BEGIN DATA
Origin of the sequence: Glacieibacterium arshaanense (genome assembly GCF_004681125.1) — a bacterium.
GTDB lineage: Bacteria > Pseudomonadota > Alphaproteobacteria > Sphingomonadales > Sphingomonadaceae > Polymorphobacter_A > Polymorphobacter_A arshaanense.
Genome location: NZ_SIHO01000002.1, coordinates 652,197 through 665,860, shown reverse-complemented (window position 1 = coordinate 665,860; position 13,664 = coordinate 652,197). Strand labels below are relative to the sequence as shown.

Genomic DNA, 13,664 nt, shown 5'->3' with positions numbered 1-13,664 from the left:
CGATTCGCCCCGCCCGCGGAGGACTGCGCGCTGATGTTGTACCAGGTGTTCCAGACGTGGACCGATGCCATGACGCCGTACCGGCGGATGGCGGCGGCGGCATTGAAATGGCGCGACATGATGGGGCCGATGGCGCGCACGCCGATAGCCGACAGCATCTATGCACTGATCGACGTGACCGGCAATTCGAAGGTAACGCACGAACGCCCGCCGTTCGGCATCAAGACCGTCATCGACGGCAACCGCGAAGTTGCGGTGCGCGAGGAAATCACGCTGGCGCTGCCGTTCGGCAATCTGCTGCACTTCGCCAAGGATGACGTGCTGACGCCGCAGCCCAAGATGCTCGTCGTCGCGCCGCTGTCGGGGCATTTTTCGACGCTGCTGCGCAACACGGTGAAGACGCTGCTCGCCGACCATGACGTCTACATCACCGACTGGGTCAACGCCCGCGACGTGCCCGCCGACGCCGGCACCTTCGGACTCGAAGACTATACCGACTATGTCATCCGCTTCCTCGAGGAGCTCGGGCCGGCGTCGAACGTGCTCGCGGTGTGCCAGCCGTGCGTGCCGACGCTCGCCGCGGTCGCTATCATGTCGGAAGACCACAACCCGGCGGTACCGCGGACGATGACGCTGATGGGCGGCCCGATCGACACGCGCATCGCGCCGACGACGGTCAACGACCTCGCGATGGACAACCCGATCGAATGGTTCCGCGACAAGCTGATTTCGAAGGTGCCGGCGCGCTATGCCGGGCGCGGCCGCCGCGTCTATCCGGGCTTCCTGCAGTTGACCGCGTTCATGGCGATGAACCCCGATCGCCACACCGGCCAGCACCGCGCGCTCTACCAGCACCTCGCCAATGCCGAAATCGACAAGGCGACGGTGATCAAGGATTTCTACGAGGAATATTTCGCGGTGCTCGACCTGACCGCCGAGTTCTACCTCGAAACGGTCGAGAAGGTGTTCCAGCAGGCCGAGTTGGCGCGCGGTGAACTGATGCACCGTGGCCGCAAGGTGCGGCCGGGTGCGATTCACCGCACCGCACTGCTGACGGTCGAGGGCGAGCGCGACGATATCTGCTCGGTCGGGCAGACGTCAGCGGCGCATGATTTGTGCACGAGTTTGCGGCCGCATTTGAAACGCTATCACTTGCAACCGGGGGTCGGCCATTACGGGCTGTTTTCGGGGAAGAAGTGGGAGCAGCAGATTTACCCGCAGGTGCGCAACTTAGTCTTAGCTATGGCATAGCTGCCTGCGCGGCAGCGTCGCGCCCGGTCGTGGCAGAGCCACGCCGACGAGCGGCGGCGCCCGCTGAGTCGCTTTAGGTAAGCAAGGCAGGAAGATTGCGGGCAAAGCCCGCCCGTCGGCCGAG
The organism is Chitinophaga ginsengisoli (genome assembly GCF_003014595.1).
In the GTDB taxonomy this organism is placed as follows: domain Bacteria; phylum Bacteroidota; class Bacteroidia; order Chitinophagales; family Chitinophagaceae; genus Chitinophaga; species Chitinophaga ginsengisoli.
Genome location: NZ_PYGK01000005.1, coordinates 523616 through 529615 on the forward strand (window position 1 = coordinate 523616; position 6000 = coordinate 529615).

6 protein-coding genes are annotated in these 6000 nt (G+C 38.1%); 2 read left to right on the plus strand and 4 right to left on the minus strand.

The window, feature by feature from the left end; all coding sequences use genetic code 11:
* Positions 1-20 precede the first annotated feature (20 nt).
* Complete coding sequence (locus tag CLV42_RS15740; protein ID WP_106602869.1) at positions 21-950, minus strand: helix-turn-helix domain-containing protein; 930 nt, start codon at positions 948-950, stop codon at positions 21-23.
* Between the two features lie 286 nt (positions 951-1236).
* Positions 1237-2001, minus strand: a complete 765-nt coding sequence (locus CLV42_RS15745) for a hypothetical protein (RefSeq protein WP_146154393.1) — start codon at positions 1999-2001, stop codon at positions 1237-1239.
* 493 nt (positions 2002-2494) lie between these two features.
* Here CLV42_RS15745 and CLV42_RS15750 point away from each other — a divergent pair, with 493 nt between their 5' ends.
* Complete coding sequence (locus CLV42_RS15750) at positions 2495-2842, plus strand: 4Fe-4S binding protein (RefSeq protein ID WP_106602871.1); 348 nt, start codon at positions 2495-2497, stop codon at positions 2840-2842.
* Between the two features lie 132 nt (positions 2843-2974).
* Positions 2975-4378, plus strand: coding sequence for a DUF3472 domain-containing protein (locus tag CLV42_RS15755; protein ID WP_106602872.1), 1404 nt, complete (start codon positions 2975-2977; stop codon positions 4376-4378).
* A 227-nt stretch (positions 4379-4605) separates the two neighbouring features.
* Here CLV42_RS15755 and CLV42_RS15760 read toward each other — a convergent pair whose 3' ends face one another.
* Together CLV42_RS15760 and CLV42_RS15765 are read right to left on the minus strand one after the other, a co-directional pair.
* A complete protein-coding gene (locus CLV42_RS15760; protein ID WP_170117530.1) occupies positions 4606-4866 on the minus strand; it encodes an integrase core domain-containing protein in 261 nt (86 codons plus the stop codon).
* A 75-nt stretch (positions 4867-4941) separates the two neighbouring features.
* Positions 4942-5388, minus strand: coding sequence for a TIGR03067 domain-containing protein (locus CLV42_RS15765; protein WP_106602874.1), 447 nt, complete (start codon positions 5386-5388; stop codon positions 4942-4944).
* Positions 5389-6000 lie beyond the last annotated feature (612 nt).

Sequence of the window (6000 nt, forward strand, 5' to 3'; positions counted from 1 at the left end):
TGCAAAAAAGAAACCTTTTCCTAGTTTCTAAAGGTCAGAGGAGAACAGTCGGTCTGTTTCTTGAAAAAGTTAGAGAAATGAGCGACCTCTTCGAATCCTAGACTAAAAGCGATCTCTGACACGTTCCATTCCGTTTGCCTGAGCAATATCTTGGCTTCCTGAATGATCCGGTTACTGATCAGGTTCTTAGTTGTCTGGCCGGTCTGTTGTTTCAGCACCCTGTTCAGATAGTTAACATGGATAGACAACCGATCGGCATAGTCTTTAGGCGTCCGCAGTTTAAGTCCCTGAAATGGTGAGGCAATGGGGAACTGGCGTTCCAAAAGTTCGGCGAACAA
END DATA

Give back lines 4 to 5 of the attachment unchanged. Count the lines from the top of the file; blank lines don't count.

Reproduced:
Genomic DNA, 13,664 nt, shown 5'->3' with positions numbered 1-13,664 from the left:
CGATTCGCCCCGCCCGCGGAGGACTGCGCGCTGATGTTGTACCAGGTGTTCCAGACGTGGACCGATGCCATGACGCCGTACCGGCGGATGGCGGCGGCGGCATTGAAATGGCGCGACATGATGGGGCCGATGGCGCGCACGCCGATAGCCGACAGCATCTATGCACTGATCGACGTGACCGGCAATTCGAAGGTAACGCACGAACGCCCGCCGTTCGGCATCAAGACCGTCATCGACGGCAACCGCGAAGTTGCGGTGCGCGAGGAAATCACGCTGGCGCTGCCGTTCGGCAATCTGCTGCACTTCGCCAAGGATGACGTGCTGACGCCGCAGCCCAAGATGCTCGTCGTCGCGCCGCTGTCGGGGCATTTTTCGACGCTGCTGCGCAACACGGTGAAGACGCTGCTCGCCGACCATGACGTCTACATCACCGACTGGGTCAACGCCCGCGACGTGCCCGCCGACGCCGGCACCTTCGGACTCGAAGACTATACCGACTATGTCATCCGCTTCCTCGAGGAGCTCGGGCCGGCGTCGAACGTGCTCGCGGTGTGCCAGCCGTGCGTGCCGACGCTCGCCGCGGTCGCTATCATGTCGGAAGACCACAACCCGGCGGTACCGCGGACGATGACGCTGATGGGCGGCCCGATCGACACGCGCATCGCGCCGACGACGGTCAACGACCTCGCGATGGACAACCCGATCGAATGGTTCCGCGACAAGCTGATTTCGAAGGTGCCGGCGCGCTATGCCGGGCGCGGCCGCCGCGTCTATCCGGGCTTCCTGCAGTTGACCGCGTTCATGGCGATGAACCCCGATCGCCACACCGGCCAGCACCGCGCGCTCTACCAGCACCTCGCCAATGCCGAAATCGACAAGGCGACGGTGATCAAGGATTTCTACGAGGAATATTTCGCGGTGCTCGACCTGACCGCCGAGTTCTACCTCGAAACGGTCGAGAAGGTGTTCCAGCAGGCCGAGTTGGCGCGCGGTGAACTGATGCACCGTGGCCGCAAGGTGCGGCCGGGTGCGATTCACCGCACCGCACTGCTGACGGTCGAGGGCGAGCGCGACGATATCTGCTCGGTCGGGCAGACGTCAGCGGCGCATGATTTGTGCACGAGTTTGCGGCCGCATTTGAAACGCTATCACTTGCAACCGGGGGTCGGCCATTACGGGCTGTTTTCGGGGAAGAAGTGGGAGCAGCAGATTTACCCGCAGGTGCGCAACTTAGTCTTAGCTATGGCATAGCTGCCTGCGCGGCAGCGTCGCGCCCGGTCGTGGCAGAGCCACGCCGACGAGCGGCGGCGCCCGCTGAGTCGCTTTAGGTAAGCAAGGCAGGAAGATTGCGGGCAAAGCCCGCCCGTCGGCCGAG